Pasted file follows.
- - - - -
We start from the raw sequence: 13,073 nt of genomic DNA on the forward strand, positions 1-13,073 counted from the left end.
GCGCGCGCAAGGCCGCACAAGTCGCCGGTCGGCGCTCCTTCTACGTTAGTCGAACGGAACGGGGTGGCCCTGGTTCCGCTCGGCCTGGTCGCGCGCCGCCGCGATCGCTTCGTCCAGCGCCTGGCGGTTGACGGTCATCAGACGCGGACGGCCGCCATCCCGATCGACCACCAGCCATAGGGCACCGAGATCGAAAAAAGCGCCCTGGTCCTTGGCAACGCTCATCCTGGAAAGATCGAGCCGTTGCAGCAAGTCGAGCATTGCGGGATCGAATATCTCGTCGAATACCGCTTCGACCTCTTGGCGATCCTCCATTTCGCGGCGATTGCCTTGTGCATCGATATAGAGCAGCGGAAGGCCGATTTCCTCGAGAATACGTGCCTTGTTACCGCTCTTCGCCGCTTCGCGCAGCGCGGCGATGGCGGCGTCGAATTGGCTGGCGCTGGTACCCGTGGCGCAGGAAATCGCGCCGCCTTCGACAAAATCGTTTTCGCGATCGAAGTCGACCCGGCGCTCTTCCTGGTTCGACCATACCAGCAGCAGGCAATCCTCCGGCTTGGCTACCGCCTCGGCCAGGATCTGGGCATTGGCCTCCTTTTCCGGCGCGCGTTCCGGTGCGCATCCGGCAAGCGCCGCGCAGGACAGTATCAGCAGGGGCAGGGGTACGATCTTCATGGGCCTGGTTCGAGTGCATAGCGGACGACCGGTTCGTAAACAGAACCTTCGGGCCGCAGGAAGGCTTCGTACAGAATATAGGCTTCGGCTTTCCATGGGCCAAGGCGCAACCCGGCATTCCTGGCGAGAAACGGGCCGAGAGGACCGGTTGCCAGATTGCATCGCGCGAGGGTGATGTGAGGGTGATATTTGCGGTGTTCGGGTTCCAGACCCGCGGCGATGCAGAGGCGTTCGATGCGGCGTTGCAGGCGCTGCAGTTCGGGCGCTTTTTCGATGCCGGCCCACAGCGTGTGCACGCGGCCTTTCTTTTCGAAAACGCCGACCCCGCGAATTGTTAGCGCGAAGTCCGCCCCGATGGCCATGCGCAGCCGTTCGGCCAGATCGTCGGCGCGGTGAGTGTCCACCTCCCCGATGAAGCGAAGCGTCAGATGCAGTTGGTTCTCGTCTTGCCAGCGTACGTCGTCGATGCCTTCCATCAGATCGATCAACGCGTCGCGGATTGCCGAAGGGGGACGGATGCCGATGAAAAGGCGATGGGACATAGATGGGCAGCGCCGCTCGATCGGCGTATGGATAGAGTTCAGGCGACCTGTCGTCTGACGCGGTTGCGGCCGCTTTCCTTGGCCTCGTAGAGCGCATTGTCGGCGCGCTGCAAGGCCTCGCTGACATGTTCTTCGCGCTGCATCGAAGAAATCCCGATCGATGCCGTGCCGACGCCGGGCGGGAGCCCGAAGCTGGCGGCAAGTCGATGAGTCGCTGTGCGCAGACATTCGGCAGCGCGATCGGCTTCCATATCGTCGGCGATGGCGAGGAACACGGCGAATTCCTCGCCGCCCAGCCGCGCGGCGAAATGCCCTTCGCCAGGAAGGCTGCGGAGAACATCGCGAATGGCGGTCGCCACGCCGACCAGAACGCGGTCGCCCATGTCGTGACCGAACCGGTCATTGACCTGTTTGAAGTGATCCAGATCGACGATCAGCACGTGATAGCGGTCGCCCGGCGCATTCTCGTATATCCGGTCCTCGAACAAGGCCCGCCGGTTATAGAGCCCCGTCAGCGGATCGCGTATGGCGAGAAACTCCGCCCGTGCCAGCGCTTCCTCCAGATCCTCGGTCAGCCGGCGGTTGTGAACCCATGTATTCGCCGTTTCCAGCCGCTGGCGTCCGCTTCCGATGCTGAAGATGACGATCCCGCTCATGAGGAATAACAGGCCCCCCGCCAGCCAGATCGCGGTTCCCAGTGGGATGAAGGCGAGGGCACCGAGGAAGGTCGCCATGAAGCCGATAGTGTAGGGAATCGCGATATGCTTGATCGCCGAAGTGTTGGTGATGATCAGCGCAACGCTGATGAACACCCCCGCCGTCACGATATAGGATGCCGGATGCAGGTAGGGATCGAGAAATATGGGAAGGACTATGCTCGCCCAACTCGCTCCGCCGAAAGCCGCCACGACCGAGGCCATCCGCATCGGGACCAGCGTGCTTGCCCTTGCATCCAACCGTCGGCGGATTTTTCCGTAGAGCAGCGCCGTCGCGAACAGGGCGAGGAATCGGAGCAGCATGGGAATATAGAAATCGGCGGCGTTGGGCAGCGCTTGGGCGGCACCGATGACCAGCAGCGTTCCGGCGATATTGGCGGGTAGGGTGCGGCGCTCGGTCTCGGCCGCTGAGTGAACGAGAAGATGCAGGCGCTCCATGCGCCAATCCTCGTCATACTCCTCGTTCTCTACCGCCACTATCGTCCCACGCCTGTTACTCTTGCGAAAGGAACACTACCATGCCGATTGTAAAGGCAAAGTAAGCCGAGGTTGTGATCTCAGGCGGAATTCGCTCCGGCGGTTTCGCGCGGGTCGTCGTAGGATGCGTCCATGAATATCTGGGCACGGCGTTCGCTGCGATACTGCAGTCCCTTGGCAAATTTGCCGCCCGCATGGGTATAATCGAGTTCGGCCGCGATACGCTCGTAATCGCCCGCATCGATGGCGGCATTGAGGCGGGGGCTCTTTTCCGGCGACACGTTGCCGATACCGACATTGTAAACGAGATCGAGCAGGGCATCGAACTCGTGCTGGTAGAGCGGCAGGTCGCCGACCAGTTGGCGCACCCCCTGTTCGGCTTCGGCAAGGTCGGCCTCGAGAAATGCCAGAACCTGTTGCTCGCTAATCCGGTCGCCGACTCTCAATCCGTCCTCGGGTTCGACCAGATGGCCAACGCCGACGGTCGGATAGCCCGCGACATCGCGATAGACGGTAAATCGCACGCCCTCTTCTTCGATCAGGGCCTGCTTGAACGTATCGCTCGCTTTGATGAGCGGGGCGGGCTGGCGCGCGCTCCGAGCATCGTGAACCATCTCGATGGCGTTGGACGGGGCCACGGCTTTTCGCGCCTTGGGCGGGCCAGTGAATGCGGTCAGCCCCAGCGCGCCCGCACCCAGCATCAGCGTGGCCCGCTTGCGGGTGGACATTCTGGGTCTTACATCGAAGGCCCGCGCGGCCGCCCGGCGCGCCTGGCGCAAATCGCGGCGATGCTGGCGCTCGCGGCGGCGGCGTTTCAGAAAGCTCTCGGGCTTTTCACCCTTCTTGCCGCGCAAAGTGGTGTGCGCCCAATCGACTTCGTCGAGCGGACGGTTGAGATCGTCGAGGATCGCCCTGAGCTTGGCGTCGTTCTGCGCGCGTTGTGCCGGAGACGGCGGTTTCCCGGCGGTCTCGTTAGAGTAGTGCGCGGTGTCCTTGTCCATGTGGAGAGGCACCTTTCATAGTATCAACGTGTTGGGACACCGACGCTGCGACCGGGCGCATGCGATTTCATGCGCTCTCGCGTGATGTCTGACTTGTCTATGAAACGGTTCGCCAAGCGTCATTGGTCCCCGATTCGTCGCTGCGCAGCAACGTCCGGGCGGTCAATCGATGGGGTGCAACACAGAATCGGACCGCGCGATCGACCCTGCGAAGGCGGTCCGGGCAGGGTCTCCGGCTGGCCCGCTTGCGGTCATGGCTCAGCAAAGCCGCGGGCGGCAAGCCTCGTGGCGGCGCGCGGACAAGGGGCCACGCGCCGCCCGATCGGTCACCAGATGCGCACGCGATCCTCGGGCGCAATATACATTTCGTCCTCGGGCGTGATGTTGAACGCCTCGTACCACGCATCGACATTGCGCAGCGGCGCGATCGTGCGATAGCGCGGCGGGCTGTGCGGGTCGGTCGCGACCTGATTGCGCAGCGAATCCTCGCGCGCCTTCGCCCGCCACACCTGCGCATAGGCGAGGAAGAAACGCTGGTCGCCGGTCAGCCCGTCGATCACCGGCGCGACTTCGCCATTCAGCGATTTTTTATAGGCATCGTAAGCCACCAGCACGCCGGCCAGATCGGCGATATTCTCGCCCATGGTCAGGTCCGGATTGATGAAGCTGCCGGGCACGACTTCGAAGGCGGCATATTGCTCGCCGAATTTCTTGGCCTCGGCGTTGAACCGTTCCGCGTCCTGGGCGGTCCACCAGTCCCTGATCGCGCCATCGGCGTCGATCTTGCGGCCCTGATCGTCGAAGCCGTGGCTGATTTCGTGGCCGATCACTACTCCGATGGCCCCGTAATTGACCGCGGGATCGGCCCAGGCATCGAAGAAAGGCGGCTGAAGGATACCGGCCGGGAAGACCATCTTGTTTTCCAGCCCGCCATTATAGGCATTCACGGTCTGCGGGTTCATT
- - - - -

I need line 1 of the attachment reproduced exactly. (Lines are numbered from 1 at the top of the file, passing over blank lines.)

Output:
We start from the raw sequence: 13,073 nt of genomic DNA on the forward strand, positions 1-13,073 counted from the left end.